Resolution is (largely) a drawback with added optical problem and DOF issues when shooting underwater. Frame rates and buffer sizes are all faster than any available strobe's recycling time.

 

I have chatted to Nikon at various levels, including corporate, and they state that mirrorless IS the(ir) future. I expect that the development of new SLR models will slow significantly as resources are allocated to this (BTW the same is true of Canon too) and although pro models will continue to be offered, this will likely not be at the same rates as before. For us underwater shooters, this is a problem as Nikon has not even committed to produce any Z mount lenses that are truly suitable for underwater use in the next 3 years!

 

Of course, all the above is conjecture and may be wrong :)

 

Adam

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Posted (edited)

Lots of interesting comments and experiences in this discussion!

 

I think we all shoot a little differently and feel limitations in different areas.

 

Auto-Focus: I've never had a problem with the D800 auto focus or felt like I lost too many shots as a result. I doubt if I've seen more 10 OOF shots from a week's shooting of 1000-1500 images in the last 5+ years. Maybe 1% on both Macro and WA. (lots more crappy pics for other reasons...) I do a lot of my diving in darker waters of the PNW and even there D850 AF improvement has not been a major factor for me.

 

Frame Buffer: Big problem for me even with Flash Photography. When I've gotten into fast action environments like a circling school of sharks, or Lions Mane jelly in the water column I can quickly fill the buffer and have the camera freeze up for 15 seconds (seems like forever!) before you can shoot again. With strobes at 25 -50% power my Inon 330 or Ikelite 161 strobes can easily keep up at 1 shot / second. The D800 will freeze up after about 15-20 fast shots. The D850 will keep going until the XQD card is full at this same rate.

 

All other things being equal, the D850 image quality is just a bit better than the D800. More dynamic range, better detail in shadows, etc. The images have something extra I didn't always find in the D800.

Edited by davehicks

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Thanks for all the input. I have thought about " the next one " and that the Z6/7 may be the upcoming camera to buy, but I never buy the first of anything until the bugs are worked out. Guess I will keep shooting with my current equipment and let the cards play out. Im not on that tiny island anymore where I could grab my camera and scuba kit and go jump in the water. Now its all about traveling to my next dive.

If travelling is an issue, suggest you try and physically check the size of all the components you need, carrying them for travel can be a challenge and the DSLR housings are quite a bit bigger than other options as are the big dome ports. If you get the chance call into one of the big UW photo stores to compare them to the equipment you are carrying now and potentially other options - look at it from the total system perspective not just I've got this camera - let's try and house it.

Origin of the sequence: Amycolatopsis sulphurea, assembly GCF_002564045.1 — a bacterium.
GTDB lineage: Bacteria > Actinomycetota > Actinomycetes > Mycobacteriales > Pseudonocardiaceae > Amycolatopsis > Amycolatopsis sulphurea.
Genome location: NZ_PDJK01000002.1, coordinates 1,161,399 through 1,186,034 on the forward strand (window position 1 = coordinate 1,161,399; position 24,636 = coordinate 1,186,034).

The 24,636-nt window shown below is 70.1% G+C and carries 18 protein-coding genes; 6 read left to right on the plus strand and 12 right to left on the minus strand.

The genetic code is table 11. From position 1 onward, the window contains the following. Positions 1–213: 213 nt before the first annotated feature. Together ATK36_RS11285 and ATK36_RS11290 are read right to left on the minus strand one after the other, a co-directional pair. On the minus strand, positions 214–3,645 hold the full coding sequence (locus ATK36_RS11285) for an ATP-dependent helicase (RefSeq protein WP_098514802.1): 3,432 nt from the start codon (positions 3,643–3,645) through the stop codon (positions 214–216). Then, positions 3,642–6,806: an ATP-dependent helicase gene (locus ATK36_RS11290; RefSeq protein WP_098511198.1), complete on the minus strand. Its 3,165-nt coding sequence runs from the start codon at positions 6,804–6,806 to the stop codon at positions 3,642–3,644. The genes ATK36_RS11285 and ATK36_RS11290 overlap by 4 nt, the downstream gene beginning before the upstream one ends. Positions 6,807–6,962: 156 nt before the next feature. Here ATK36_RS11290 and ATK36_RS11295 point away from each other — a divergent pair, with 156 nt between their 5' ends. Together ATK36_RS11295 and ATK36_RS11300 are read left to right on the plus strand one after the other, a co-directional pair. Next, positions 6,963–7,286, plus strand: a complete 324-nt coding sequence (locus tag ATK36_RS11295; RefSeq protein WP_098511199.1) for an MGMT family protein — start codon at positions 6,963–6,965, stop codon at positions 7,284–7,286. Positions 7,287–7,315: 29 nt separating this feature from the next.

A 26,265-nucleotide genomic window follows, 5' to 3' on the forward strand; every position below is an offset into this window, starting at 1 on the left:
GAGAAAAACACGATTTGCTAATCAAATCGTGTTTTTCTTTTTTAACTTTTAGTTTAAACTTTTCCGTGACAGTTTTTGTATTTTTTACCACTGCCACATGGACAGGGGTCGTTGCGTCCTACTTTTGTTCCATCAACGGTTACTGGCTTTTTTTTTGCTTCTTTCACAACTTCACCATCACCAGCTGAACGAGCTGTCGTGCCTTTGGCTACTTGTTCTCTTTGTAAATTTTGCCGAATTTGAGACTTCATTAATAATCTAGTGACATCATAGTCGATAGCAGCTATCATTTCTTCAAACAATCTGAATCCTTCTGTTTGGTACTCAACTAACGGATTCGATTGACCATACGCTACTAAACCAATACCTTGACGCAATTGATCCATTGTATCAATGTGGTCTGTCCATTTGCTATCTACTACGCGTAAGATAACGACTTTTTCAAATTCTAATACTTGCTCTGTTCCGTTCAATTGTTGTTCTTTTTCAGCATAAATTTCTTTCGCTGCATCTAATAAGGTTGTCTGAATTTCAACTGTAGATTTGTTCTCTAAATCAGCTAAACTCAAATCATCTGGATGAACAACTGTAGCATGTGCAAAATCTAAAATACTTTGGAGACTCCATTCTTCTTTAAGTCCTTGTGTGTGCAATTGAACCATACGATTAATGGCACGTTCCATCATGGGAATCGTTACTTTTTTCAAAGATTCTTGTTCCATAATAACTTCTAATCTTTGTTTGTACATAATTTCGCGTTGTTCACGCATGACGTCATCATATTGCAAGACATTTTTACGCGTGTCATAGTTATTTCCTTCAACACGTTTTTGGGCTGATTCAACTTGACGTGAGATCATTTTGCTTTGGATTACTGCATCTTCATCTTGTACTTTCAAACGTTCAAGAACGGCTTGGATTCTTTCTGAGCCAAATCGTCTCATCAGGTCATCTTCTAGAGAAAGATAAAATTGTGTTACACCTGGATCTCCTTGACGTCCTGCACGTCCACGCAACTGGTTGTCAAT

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Phxazcraig....Your history is similar to mine. I was shooting Sealife, then a TG3 to a TG 4 and then a D7200 in an Ikelite ( Big ) when I was on Kwajalein. Size was not a problem there cuz I was a block to the water. Now I have to travel to dive and size matters. Now Im in Korea and switched to a RX100V and am "Content" with it, but now I am after image quality when I shoot so. The picture gallery you have I can see the difference between the 810 and 850. ( Great pics by the way ! ). I would suffer with lugging more gear with better image Qaulity as a result.

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Posted (edited)

 

However I disagree with Adam that AF is so important UW.

 

This is a highly subjective statement to make (though the reverse could also be argued, too!). Sure, shooting big tigers on blue backgrounds probably doesn't require the latest and greatest autofocus, but small, fast-moving reef fish shot on busy coral backgrounds or trout in complex rocky river habitats would require tip-top autofocus, unless you like the frustration of missing a significant number of shots. Certainly mean no disrespect to Undertow, just want to point out that there are definitely situations where snappy autofocus is and is not needed. I did fine shooting blue sharks off Rhode Island with a D7000 - arguably garbage AF compared to modern cameras - but my keeper rate went through the roof when shooting small-bodied freshwater fish in rivers after switching from the D7000 to a D500.

 

After having "seen the light," I will never again (budget permissible) shoot anything underwater that does not feature the latest iteration of AF/sensor technology. But to each their own!

Edited by ComeFromAway
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Ummmm.... I shoot the D810 in an Aquatica and do indeed use my 24-70mm UW (though its been a while). Aquatica offers an extension ring and zoom gear for the lens. Good for sharks. Does Nauticam somehow not support the lens??

 

I'm not sure what you mean by "lens selection is very limited" - Nikon/Canon SLR's have great lens selections....

 

I was trying to find a chart of lenses I've used in the past, but can't find it at the moment. But basically there isn't anything between wide and long besides the 60mm macro. DX yes, but not FX. As far as I know, Nauticam does not have a zoom gear or port for the 24-70. I once found a recommendation for it somewhere at Bluewater Photo, and when I enquired about it (the 24-70), they were surprised, asked where I had seen that, and I think they removed the reference.